Carlos Rolon Buscando America Press Release
Buscando America - Carlos Rolón
April 7 - June 2, 2018
As a child of first-generation Puerto Rican immigrants to the United States, Chicago-based artist Carlos Rolón dives deep into personal memory, drawing directly from the music, color, culture and exuberance of his childhood home: “I often channel ideas from my upbringing through tchotchkes, ornaments and mass produced faux objects d’art - such as vases, light fixtures, wallpapers and textiles - which reflect a sense of “blue collar baroque” and attainable luxury.” His works are frequently investigatory, raising questions about the boundaries between working and upper class; beauty and functionality; and the public and private sphere.
Buscando América (Looking for America) will present Rolón’s paintings, sculpture and site-specific installation in a series of constructed rooms that draw from the distinct functions of assigned spaces in a residential home. The entrance displays an extravagant low-rider bicycle (The Majestics/For Louise) and a never-before-seen vintage boombox collection; while the next showcases ornate custom wallpaper and a chandelier adorned with faux gold chain and neon light. The final space is filled with hyper-realistic gilded floral works. This succession of spaces follows a path of personal evolution beginning with the artist’s youth; memories of growing up in Chicago; and the rediscovery of his roots as an adult.
Central to his opus the last few years are Rolón’s mirror paintings. “As a child I bore witness to the ways in which immigrant households adapted to new American lifestyles through everyday items. Mirrors, in particular, adorned my family’s domiciles. As a material, mirror allows a makeshift home in Puerto Rico made from cinder block and corrugated metal to seem larger than normal, and creates a grand aesthetic that embellishes the interiors. While triumphant, this aesthetic signals a process of adaptation and has become an integral component of my work.” Most recent is a circular mirrored work that was created for his solo exhibition at the New Orleans Museum of Art (NOMA) - a 60” cyclone of hand-cut mirror called Maria, which he was driven to create in the wake of Puerto Rico’s recent devastation. Maria was the first Category 5 hurricane to hit the island in 85 years, and in September 2017 Rolón partnered with the proprietors of Standby, a James Beard-nominated restaurant and cocktail bar located in Detroit, to raise funds for storm relief. Proceeds from sales at Loiza - the Belt bar/art installation that opened a few weeks prior - were donated to ConPRmetidos, a not-for-profit working with the Foundation for Puerto Rico.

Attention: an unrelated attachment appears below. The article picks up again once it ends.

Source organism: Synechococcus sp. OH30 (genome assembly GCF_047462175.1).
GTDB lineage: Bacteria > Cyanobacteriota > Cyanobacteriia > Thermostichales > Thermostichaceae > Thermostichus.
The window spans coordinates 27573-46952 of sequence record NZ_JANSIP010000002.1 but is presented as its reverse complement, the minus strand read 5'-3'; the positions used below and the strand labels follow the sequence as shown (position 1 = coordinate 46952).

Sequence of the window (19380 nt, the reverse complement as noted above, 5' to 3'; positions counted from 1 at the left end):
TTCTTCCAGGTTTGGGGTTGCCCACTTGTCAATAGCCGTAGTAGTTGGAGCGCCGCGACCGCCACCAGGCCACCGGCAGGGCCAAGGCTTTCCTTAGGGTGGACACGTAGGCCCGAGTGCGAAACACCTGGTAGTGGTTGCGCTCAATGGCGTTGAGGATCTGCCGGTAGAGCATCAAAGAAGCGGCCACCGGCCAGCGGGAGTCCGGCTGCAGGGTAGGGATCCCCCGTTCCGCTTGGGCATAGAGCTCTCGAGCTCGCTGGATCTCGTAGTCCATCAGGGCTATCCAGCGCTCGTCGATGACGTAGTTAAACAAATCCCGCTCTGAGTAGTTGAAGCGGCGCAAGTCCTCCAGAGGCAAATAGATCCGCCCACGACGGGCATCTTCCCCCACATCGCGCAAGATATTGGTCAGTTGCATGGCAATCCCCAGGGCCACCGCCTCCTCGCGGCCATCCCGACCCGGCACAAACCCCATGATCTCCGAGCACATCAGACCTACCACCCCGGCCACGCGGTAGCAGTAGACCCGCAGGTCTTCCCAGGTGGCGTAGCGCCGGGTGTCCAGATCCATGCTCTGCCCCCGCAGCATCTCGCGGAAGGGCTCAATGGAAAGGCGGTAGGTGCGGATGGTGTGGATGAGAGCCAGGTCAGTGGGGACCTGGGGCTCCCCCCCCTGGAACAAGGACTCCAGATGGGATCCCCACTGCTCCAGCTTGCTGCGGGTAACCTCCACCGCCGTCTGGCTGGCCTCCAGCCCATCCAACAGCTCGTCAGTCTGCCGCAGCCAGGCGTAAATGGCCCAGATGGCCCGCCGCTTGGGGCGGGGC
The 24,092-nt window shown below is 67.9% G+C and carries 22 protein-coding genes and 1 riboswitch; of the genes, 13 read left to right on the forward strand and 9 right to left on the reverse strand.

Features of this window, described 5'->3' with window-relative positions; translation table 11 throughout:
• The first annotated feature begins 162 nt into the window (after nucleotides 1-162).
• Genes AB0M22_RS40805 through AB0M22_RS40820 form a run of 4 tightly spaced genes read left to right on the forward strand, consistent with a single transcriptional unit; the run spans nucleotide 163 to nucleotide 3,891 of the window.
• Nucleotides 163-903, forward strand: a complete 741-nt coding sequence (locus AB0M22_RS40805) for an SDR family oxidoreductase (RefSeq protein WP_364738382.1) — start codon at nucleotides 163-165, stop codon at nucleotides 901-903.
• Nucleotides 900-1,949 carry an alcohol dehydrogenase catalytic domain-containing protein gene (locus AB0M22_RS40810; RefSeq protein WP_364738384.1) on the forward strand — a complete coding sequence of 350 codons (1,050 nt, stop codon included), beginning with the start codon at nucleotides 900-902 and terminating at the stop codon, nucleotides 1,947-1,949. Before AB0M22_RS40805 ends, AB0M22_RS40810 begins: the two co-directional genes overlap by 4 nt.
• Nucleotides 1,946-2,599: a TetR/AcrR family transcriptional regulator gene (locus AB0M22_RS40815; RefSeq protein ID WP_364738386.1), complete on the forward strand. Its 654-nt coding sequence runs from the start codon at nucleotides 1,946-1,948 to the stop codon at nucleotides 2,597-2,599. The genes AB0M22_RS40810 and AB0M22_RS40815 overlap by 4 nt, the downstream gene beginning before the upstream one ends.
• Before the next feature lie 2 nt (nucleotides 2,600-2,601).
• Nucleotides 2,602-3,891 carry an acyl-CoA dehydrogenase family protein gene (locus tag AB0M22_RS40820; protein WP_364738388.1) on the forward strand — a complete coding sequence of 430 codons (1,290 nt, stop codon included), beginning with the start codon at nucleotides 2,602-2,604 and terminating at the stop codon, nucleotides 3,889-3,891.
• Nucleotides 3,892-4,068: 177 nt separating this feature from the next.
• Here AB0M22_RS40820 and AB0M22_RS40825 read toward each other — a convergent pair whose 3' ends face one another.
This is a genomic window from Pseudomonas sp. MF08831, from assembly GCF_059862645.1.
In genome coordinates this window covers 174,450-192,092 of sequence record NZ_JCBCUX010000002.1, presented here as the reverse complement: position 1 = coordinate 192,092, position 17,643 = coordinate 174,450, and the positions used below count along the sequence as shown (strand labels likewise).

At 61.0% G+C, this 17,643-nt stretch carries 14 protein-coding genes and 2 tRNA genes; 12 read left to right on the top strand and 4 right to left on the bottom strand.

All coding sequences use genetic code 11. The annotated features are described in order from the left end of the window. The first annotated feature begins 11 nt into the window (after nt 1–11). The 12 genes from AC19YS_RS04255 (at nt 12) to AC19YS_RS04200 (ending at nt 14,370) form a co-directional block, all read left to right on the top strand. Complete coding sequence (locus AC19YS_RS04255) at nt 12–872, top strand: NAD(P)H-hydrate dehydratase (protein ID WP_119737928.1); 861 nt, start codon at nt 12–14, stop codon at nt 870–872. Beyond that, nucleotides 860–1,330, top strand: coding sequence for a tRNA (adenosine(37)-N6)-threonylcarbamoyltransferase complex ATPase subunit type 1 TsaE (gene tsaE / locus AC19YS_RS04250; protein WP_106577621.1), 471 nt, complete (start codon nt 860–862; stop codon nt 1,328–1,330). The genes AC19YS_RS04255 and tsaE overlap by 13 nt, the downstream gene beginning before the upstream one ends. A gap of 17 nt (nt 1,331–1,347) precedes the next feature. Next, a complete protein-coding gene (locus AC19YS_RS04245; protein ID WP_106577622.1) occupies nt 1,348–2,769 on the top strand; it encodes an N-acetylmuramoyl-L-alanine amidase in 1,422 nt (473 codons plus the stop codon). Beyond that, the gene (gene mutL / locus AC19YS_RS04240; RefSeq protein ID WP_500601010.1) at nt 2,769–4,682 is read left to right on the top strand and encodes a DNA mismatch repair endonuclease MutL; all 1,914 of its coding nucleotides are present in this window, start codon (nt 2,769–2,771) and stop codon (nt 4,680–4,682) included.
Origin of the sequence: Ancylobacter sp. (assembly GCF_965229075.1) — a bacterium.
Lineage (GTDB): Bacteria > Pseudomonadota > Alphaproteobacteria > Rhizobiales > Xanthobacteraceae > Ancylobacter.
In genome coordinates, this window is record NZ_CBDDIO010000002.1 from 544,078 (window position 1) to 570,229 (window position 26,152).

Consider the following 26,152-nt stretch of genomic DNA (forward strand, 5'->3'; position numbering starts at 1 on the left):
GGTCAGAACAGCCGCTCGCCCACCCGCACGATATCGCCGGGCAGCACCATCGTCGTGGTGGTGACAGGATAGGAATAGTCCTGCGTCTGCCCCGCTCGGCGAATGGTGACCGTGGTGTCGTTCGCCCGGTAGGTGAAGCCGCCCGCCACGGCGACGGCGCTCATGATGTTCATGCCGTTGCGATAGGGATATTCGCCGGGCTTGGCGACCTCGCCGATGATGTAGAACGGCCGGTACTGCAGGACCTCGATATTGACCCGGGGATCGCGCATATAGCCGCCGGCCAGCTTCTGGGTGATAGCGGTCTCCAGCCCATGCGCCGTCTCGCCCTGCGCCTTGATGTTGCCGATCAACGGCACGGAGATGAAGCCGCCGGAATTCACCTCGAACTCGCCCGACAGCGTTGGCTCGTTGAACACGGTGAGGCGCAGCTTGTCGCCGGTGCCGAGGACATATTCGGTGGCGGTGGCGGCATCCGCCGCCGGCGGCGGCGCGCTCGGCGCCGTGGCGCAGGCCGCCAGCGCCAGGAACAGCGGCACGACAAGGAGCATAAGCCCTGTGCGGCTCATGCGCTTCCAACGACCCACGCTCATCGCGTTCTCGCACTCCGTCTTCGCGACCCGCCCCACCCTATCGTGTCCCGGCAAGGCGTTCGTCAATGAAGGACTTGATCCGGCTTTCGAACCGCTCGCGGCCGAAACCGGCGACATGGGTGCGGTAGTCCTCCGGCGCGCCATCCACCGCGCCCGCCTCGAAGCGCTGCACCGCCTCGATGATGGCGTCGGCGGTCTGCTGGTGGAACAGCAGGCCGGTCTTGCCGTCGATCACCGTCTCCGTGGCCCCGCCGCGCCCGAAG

Buscando América also includes photorealistic oil paintings on a background of 24-karat gold leaf, which connect to the Spanish colonial discovery of gold in Puerto Rico and the Gulf of Mexico in the early 1500s. Exhaustive looting required the removal of tropical flora and vegetation in order to access the riches, and over time 4 million euros in gold was extracted. The pieces reference this ravaging of natural resources, and as such they manifest the same complex histories - as well as dichotomies - that Rolón is known for: “These works represent my reimagined replacement of the natural beauty that lived and breathed atop the very mineral that brought wealth and abundance to colonizing cultures. They generate a sense of hope and beauty - as well as melancholic notes from the past - and contrast the ideas of nature and territory.”
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Carlos Rolón (b. 1970, Chicago, IL) attended Columbia College Chicago with a concentration in painting and drawing. Rolón has been recognized for his elaborately crafted paintings, ornate sculptures and works that come out of American, Latino and uniquely based subcultures. His studio practice investigates pop culture, craft, ritual, beauty and its relationship to art history, subculture, appropriation and the institution. As a first-generation immigrant of Puerto Rican descent, the artist creates objects questioning the concept of luxury and craft making to explore questions of identity, integration and aspiration. His work also represents a detailed examination of curiosity and the process of art making and the cultures surrounding this. The work often addresses his biography by melding memory and the imaginary with carefully crafted, hybrid works that are playfully situated between the contradictory worlds of conspicuous consumption and urban artifact. The work is at once melancholic, excessive and exuberant, poised somewhere between celebration and regret. Rolón illuminates how the masculine can become delicate and the how the baroque can be minimal. The artist often channels this approach with site-specific installation work, vivid large-scale paintings and ornate sculptures in various materials expanding on ideas of self-reflection and imagined luxury. The works ultimately produce a hybrid language of social practice, painting and sculpture inviting the viewer to engage in discourse and discussion.
Sara Nickleson | Library Street Collective | firstname.lastname@example.org